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Coveney says farmers' association wants to keep the status quo

The Minister was speaking about proposed CAP payment reforms.

Image: Photocall Ireland!

SIMON COVENEY HAS hit back at claims by the Irish Farmers’ Association that some of its members are set to lose up to 50 per cent of their income because of proposed Common Agricultural Policy (CAP) reforms.

The Agriculture Minister told Morning Ireland that the group’s president John Bryan wants to keep to the status quo.

“It is not surprising the IFA is upping the pressure on me,” Coveney said, two weeks ahead of European negotiations on CAP reforms, including the single farm payment system.

“They want to make sure I don’t forget about their priorities. The IFA wants to make sure the most productive farmers don’t lose substantial portions of their payments.”

Coveney insisted the changes will not take money from Irish farmers, but will redistribute it in a fairer manner.

“Some farmers have done very well, others have not done well.”

The Minister said that Ireland had been successful during discussions as the other 26 European ministers had changed their minds about how Ireland could redistribute payments. Original proposals would have seen every farmer get an equal payment of €270 per hectare, regardless of productivity or costs.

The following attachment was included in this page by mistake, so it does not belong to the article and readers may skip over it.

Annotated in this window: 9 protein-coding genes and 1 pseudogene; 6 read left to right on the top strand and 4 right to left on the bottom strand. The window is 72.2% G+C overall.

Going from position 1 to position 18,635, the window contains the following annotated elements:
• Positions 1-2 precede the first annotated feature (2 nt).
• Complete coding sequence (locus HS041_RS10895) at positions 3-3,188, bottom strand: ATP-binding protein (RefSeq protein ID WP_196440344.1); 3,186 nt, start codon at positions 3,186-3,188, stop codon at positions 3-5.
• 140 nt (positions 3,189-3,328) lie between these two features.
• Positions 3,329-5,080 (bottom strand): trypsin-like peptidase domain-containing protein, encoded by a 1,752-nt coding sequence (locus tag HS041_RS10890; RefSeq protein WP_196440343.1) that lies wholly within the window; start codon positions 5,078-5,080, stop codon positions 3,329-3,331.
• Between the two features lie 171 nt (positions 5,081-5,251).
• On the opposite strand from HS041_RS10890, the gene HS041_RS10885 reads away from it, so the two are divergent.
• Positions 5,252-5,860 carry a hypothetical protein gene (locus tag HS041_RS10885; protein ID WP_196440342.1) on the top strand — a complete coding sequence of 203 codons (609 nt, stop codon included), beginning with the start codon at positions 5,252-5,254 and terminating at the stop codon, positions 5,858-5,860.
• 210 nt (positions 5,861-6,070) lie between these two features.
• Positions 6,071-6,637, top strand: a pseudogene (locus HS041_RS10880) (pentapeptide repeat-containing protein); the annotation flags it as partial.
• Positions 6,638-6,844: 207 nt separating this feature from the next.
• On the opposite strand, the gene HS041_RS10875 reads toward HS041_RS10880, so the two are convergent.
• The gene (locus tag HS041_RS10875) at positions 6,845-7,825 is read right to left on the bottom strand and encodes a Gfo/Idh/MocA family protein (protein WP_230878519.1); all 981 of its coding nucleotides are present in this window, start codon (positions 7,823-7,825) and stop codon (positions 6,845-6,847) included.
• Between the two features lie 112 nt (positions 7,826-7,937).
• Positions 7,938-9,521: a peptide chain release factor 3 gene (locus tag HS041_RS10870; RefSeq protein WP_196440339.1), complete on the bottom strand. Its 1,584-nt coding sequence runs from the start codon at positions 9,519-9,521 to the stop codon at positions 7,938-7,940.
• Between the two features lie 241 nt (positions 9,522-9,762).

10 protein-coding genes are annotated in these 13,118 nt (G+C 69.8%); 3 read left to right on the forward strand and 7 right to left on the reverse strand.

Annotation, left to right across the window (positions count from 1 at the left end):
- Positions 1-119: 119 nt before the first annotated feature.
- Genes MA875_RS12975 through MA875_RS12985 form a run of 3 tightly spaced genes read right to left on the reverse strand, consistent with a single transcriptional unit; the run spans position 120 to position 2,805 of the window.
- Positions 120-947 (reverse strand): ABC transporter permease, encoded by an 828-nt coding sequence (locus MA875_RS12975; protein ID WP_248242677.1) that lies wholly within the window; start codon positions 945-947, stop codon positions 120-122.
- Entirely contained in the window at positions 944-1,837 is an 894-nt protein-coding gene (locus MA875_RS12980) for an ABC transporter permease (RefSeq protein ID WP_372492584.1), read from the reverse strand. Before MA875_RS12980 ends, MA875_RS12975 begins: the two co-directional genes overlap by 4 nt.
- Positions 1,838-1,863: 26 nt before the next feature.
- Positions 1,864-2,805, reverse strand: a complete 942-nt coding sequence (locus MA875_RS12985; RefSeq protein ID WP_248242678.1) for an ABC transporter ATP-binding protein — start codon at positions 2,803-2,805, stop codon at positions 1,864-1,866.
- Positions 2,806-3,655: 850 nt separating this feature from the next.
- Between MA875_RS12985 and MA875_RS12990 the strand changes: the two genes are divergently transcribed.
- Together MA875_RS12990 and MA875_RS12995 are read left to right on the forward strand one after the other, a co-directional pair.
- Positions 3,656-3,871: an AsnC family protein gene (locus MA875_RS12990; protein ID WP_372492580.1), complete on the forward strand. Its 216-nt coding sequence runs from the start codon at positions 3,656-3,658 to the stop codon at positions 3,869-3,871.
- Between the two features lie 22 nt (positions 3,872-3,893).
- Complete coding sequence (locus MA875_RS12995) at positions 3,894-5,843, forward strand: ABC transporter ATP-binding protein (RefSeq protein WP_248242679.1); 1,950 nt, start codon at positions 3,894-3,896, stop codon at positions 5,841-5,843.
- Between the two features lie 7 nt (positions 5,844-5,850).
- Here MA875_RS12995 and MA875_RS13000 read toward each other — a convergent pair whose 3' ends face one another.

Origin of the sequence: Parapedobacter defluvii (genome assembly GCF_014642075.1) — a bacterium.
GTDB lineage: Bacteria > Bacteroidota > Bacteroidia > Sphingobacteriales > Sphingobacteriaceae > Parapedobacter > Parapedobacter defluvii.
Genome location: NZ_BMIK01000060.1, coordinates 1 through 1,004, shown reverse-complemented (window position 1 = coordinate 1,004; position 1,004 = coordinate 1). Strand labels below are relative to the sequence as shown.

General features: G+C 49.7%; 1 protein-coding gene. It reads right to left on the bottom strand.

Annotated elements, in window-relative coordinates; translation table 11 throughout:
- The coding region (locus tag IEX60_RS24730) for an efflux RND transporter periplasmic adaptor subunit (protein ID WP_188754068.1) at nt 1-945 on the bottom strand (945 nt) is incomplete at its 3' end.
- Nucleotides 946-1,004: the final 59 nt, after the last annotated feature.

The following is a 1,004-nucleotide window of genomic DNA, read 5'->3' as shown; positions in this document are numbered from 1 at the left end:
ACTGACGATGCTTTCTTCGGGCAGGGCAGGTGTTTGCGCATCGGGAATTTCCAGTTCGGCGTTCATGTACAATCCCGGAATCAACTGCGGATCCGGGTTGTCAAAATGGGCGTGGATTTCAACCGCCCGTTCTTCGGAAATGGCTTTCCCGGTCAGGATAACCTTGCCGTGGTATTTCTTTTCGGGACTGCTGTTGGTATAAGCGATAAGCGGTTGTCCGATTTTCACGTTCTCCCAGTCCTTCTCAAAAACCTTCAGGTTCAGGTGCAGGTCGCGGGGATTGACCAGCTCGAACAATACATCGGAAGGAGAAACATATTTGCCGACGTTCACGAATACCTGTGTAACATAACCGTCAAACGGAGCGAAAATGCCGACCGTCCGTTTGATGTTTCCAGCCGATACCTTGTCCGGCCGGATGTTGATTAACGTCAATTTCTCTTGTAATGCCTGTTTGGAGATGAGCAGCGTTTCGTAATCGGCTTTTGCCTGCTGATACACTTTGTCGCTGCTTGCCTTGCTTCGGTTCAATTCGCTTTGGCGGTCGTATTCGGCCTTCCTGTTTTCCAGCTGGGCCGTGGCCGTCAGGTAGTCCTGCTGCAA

“Last Monday, we achieved a significant victory. Ireland don’t want to give the same payments…we will be allowed flexibility. It hasn’t been finalised yet and I need time and space to negotiate it.

“I was the only minister out of 27 arguing a different model. We’ve got our way.”

Coveney has proposed that farmers receiving CAP payments take a 2 per cent cut so the income of young farmers can be topped up.

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“Everyone wants to minimise their losses and maximise their gains. I am the person in the middle, making sure it is fair.”

He insisted that redistribution will happen, noting that Bryan wanted to keep the system as is.

Earlier on Morning Ireland, the IFA President had accused the government of conceding too much at EU commission discussions.

Bryan said the changes to farmers’ incomes could cause irreparable damage to the sector.

More: IFA holds emergency meeting, claims minister is ‘letting farmers down’

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